The Inspiration for Almost Paradise

I had my characters. Nick and Jane, two Wasps. They’d meet in their senior year at Brown. He would be part of an upper-class Manhattan clan, she from a more modest family in Cincinnati, albeit just as dysfunctional, though in a different way. Definitely not from my turf. What was I doing with them, and at an Ivy League college? Wasn’t it the opposite of what writers ought to do? What ever happened to Write about what you know?

Still, they’d come to me as a couple, as they were. I felt I needed to write about how their families (even relatives who had died long before they were born) had gone into forming Nick and Jane. I sensed from the start that they would fall in love. I also realized they would be tested. But it took my own book tour before I could figure out what to do with my two characters.

I would expose them to the modern dream, and also the modern disease, of celebrity. Wasn’t that also writing about what I didn’t know? Well, as far as the Protestant business went, some of my best friends were Wasps. And I lived in what might be considered a white Anglo-Saxon Protestant culture; in the early 1980s, diversity was celebrated with somewhat less enthusiasm than it is today. As for celebrity, hadn’t I just gotten back from doing readings, autographing books, being photographed and interviewed, even going on TV?

TV. Everybody is entitled to a grandiose fantasy or two, so when I started writing fiction, besides a run-of-the-mill image of me, having signed a seven-book contract, at lunch with my editor), I did fantasize big. There I was, in a glam gown, being unspeakably delightful on the Tonight Show; all over America, people would tell each other And I thought authors were boring. Not Susan Isaacs!

The closest I got to the Tonight Show was Good Morning Cleveland, and instead of being Long Island’s answer to Noel Coward, I came across as, God help me, sincere. When they went to commercial after my segment, the host patted my hand and said, “You’re such a sweet girl.” However, my experience as the most minor of celebrities gave me insight into what happens to people when they get famous, especially in the arts.

It’s odd to be in the middle of your ordinary life, strolling down the aisle of a supermarket, and overhear a stranger whispering, not very softly, to a friend, “That’s her, the writer!”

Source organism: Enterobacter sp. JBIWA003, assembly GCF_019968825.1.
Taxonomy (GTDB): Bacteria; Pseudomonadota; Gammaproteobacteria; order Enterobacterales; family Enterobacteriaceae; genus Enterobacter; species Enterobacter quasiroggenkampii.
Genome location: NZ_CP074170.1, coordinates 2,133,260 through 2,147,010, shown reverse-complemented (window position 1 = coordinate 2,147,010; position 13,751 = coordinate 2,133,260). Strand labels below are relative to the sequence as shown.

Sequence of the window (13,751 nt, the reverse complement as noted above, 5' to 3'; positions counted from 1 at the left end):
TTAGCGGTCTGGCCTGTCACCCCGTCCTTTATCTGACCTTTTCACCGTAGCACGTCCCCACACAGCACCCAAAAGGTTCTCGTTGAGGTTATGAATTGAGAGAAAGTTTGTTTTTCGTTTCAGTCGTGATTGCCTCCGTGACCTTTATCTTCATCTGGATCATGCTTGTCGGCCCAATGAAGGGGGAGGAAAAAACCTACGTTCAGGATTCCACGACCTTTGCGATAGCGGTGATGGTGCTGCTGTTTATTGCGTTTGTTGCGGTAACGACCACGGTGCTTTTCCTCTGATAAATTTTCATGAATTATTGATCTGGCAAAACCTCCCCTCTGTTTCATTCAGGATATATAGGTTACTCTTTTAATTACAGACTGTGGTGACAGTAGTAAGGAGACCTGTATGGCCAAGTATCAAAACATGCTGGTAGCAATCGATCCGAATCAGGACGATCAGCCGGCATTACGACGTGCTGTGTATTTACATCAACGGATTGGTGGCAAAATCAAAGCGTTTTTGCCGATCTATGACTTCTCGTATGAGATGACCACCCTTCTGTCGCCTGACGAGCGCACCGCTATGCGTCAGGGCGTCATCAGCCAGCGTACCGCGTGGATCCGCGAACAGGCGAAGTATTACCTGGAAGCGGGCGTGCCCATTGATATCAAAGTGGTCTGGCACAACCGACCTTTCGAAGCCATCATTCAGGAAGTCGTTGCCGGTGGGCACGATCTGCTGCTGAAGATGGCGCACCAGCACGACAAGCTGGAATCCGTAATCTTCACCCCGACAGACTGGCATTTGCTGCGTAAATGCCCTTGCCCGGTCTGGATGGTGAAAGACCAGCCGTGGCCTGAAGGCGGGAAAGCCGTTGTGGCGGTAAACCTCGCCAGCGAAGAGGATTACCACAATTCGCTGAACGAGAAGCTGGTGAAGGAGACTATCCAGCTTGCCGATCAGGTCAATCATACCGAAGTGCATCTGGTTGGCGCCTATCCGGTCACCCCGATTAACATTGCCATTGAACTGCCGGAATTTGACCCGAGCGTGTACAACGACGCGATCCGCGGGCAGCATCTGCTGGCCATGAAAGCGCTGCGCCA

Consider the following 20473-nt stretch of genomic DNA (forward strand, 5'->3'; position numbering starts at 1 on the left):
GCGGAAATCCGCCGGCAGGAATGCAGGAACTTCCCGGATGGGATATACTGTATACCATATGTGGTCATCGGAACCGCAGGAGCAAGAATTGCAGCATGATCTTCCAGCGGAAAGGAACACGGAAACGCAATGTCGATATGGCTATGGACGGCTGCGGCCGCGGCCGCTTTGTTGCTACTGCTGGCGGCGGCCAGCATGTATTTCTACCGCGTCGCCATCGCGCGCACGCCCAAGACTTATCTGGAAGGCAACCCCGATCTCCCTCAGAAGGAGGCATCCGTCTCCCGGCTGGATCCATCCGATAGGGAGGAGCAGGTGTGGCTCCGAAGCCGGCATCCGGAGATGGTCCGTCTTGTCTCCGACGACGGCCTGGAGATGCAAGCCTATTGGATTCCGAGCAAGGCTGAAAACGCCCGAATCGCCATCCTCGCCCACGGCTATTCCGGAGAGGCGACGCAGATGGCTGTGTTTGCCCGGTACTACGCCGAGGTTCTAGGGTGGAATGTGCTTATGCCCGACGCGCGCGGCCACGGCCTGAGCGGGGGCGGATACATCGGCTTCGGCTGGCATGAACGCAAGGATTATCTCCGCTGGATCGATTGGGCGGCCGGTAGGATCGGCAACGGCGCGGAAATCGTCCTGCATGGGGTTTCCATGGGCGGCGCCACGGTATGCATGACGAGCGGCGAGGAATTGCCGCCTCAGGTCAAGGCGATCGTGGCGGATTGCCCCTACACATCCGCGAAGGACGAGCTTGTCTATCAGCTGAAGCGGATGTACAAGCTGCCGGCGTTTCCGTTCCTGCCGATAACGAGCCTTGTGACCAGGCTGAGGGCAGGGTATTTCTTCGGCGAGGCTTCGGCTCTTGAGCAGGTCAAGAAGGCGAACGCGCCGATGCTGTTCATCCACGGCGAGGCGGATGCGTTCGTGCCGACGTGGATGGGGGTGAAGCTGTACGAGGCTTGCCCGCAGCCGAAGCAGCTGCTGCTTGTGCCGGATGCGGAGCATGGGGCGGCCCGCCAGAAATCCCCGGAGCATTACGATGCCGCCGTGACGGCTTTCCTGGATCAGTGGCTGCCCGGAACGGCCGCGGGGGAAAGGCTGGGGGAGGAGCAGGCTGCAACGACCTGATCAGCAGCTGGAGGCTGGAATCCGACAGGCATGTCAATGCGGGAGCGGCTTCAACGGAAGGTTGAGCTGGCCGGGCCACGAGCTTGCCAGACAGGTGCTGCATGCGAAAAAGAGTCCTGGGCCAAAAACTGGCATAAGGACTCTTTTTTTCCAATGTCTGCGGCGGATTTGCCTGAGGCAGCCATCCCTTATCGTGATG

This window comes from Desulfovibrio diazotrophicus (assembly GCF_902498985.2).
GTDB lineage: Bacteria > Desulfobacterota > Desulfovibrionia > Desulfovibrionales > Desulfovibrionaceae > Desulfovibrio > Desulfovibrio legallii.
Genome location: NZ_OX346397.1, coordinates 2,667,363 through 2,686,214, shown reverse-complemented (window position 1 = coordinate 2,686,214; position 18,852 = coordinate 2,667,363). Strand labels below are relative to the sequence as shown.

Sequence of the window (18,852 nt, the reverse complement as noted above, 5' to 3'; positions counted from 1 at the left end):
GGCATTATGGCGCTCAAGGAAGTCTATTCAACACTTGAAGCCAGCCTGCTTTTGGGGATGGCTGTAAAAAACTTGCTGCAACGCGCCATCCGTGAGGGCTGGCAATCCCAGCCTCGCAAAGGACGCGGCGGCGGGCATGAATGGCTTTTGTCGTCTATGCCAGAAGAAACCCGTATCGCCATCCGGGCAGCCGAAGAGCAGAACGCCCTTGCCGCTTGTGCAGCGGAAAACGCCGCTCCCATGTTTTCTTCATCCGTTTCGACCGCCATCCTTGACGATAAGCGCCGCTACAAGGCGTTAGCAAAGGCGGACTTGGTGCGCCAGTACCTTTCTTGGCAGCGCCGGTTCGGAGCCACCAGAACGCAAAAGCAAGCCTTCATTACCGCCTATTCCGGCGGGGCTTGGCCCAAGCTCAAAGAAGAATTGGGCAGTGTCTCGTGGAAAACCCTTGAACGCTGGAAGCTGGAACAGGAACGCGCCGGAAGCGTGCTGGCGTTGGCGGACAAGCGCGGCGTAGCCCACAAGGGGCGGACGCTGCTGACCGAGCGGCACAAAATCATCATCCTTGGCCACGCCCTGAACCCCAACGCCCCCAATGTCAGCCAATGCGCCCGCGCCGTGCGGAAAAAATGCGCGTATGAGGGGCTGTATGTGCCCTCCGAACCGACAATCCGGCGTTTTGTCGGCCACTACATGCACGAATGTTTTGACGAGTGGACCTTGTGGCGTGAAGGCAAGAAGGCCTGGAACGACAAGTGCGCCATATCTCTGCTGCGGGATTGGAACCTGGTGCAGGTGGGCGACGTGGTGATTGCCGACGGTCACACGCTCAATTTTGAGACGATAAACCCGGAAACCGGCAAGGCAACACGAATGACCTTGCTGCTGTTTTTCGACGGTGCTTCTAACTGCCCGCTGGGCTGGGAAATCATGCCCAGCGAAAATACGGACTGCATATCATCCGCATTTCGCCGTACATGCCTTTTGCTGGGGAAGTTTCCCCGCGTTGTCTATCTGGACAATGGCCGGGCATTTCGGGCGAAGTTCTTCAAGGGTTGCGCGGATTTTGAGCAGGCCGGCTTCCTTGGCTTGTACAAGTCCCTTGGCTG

“Who? Where?” A pause and then “Her?” followed by “What’s her name?”

“Uhhh… It’ll come to me.”

And there were other odd reactions: people who had formerly managed to overlook me now wanted to be my friend; making a reservation at a Hamptons restaurant and getting the grand treatment on arrival; and holding a Swedish meatball on a toothpick for over a half-hour at a cocktail party because I was so busy answering people’s questions that I didn’t have time to eat it.

I took that recognition, the changes in my life, and blew it up into XXL. I didn’t want to write about novelists. But I do love theater and film, so I had Nick and Jane meet in a college production of Hamlet, fall in love and marry. Nick, cool and far less passionate about his art, becomes a huge success – not in the theater, as Jane would have had it, but as a movie star. What would the pressure, hype, privilege, money, and public and private adoration and hostility do to each of them? To their marriage?

Almost Paradise took the longest of any of my novels to write, mostly because I had so much research to do on the generations that came before Nick and Jane and also on what it takes to be an actor. Of course, then I had to sit down and write in such a way that the research wasn’t evident. If you, the reader, can all but see a novelist’s index cards, she hasn’t done the job. Sure, a good writer has to know what she’s talking about in order to make the universe she’s creating feel authentic. But if your reaction is Wow, all that research! Did she work hard! then she’s failed because she’s taking you out of the world of the story. And that’s where you belong.